LU bosses may take legal action over Tube dispute

London Underground is considering legal action to halt any industrial action of Tube workers in a dispute linked to the firefighters' strike, it was revealed today.

The company said that if it was told it had grounds, it would take legal action against the Rail Maritime and Transport union.

Bob Crow, the union's general secretary, said LU was trying to stop the union protecting its members' safety.

"Tube bosses have buckled under political pressure to keep London Underground running despite the dangerously inadequate emergency cover available during the firefighters' strike.

"They have cited the blessing of the Health and Safety Executive, but the HSE did not seek the views of the very workers who are now being coerced into working in dangerous conditions.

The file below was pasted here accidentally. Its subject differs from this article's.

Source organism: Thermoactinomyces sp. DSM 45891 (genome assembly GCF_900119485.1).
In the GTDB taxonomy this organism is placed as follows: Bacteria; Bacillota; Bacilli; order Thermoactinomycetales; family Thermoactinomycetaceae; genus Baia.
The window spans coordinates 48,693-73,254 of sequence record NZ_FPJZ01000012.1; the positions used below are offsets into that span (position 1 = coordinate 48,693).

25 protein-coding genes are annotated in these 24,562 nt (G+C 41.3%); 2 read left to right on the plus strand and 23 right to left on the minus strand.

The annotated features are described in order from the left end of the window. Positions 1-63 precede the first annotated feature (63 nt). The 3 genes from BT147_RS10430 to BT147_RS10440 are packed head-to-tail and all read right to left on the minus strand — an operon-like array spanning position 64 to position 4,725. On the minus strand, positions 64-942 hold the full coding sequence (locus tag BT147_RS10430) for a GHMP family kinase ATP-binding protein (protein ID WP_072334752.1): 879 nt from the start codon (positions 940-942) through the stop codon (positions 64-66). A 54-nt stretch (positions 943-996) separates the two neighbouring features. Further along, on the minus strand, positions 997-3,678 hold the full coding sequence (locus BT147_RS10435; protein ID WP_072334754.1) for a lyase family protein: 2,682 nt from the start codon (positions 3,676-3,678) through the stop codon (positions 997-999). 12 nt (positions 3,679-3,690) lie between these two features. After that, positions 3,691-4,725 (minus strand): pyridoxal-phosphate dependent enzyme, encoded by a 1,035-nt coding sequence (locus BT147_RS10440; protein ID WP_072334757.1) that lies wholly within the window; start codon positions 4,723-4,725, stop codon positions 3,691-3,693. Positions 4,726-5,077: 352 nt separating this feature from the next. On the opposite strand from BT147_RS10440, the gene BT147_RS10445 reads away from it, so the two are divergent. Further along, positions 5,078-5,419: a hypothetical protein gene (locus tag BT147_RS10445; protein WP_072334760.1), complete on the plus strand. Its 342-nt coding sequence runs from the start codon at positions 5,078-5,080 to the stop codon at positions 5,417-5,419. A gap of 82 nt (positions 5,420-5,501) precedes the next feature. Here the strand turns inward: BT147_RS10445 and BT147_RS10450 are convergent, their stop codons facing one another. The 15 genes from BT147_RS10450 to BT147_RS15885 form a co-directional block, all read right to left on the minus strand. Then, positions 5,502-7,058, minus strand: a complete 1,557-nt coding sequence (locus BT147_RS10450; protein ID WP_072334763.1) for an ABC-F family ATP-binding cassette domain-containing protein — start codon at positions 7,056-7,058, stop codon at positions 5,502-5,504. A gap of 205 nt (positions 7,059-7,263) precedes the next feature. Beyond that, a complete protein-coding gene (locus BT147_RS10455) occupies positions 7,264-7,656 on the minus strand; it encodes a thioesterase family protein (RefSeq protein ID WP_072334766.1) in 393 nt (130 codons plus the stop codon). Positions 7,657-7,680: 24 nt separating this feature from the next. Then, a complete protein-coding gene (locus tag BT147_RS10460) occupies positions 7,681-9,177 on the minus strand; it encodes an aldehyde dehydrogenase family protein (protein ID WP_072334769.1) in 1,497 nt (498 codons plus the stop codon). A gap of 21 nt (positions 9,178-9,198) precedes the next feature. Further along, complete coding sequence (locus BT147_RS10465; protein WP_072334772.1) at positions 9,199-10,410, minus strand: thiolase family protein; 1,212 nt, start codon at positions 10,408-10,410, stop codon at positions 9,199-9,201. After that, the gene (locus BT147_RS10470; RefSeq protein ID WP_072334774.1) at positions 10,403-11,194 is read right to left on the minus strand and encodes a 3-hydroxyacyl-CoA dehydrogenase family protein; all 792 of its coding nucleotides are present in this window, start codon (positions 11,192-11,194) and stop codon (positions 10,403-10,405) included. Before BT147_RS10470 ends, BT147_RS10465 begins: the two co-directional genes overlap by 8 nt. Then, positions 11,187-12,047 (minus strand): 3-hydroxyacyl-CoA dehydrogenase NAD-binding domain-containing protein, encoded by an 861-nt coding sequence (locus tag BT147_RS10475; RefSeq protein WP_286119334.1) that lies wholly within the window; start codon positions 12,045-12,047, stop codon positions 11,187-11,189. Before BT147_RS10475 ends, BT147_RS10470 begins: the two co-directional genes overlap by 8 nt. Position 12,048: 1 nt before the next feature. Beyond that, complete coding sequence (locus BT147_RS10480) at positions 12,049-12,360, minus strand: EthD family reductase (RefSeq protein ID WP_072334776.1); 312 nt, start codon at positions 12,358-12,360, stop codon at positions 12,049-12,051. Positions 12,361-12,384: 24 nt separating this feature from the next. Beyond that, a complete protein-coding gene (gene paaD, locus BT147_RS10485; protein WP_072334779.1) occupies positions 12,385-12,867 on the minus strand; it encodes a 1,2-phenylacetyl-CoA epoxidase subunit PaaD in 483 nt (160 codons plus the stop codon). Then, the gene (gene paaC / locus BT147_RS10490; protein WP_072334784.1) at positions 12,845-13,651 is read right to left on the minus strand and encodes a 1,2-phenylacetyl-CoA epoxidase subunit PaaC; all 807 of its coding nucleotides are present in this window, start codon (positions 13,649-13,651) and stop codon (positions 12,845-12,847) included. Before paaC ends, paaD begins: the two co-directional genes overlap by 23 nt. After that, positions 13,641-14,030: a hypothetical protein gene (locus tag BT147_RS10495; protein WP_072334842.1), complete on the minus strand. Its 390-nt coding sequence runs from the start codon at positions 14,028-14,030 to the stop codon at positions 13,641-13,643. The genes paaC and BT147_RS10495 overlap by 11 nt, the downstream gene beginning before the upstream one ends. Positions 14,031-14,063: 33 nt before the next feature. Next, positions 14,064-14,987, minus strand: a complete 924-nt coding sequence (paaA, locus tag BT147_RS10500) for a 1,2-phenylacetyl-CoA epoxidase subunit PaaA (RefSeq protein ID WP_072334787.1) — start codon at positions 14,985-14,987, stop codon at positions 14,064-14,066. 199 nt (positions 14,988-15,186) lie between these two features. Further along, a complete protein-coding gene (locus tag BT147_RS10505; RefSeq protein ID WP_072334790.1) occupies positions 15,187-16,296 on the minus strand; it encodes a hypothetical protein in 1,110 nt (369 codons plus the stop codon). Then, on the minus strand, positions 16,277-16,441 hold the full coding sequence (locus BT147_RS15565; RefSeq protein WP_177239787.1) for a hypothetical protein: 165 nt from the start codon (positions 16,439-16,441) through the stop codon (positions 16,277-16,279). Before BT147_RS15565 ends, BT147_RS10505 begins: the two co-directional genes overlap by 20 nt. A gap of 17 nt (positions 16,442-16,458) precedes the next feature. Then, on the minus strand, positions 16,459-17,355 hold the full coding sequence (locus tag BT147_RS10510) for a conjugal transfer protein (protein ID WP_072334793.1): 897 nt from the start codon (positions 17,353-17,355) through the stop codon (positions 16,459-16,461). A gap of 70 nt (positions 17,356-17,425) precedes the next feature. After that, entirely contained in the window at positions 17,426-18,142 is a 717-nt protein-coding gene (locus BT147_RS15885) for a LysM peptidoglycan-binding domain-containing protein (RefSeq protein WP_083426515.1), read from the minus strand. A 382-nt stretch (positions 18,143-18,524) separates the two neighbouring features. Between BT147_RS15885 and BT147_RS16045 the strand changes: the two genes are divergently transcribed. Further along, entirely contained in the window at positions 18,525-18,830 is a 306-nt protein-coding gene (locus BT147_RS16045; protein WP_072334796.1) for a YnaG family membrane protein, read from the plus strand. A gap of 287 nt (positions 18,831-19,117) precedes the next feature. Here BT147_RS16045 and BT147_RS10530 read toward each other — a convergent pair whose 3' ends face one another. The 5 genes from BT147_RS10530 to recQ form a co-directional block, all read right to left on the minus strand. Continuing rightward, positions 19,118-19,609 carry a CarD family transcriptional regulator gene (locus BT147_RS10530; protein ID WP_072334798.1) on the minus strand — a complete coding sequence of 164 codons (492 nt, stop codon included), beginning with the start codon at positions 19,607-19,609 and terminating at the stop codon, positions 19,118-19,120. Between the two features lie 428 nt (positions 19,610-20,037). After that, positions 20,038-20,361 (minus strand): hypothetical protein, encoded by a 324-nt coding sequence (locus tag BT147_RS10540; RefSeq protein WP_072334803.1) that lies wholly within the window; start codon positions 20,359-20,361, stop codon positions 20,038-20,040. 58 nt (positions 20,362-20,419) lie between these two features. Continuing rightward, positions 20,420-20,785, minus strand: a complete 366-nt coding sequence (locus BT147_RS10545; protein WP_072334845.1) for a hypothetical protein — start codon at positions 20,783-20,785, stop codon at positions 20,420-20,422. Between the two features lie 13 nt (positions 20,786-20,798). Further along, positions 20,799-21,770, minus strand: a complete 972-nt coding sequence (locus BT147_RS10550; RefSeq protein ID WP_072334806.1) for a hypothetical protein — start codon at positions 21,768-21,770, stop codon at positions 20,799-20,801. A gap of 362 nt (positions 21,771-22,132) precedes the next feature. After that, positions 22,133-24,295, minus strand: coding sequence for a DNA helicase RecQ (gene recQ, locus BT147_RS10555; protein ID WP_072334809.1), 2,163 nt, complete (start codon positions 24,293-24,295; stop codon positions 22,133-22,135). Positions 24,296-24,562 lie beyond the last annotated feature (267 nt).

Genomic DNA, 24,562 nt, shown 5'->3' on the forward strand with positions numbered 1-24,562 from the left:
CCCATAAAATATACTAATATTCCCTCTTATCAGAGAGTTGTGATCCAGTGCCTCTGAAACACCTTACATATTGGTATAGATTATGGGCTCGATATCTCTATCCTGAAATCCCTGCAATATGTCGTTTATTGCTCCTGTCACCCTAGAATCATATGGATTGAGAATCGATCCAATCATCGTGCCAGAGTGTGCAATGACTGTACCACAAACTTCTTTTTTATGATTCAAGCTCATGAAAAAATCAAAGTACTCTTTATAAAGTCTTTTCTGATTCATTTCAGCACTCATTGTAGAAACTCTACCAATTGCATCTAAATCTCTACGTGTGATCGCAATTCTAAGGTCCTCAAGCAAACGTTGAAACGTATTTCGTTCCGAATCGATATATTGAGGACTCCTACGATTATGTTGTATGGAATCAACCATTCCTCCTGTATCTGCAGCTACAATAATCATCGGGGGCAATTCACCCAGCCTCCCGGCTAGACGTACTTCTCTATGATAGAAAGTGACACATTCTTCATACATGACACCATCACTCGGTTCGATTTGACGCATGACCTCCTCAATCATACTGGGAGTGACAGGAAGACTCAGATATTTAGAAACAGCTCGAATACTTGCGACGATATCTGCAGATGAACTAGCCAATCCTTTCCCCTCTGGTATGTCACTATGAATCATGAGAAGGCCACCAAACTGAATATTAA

"This is the latest in a long line of HSE failures and decisions that call into question the agency's impartiality.

"RMT is seeking legal advice and will defend vigorously its right to take action to safeguard the safety of its members."

The union is due to start balloting thousands of Tube workers tomorrow on whether to take industrial action, with the result due on December 12.

The RMT is seeking an assurance from LU that there will be no disciplinary action against staff who refuse to work normally during the firefighters' strike because of safety fears.

Prime Minister Tony Blair told MPs today he believed the ballot was "totally unjustified".

Challendged by Tory leader Iain Duncan Smith to say whether the Government had advised London Underground to seek an injuction to prevent such action, Mr Blair said that a decision on whether such a stoppage was illegal or not was a matter for courts.

Accused by Mr Duncan Smith of giving "a green light" to secondary action, Mr Blair insisted: "There must indeed be no return to secondary action, secondary picketing or anything that is unlawful."

He added that it was up to London Underground to decide whether to use the law but "I am quite sure they will enforce the law in any way they need to".

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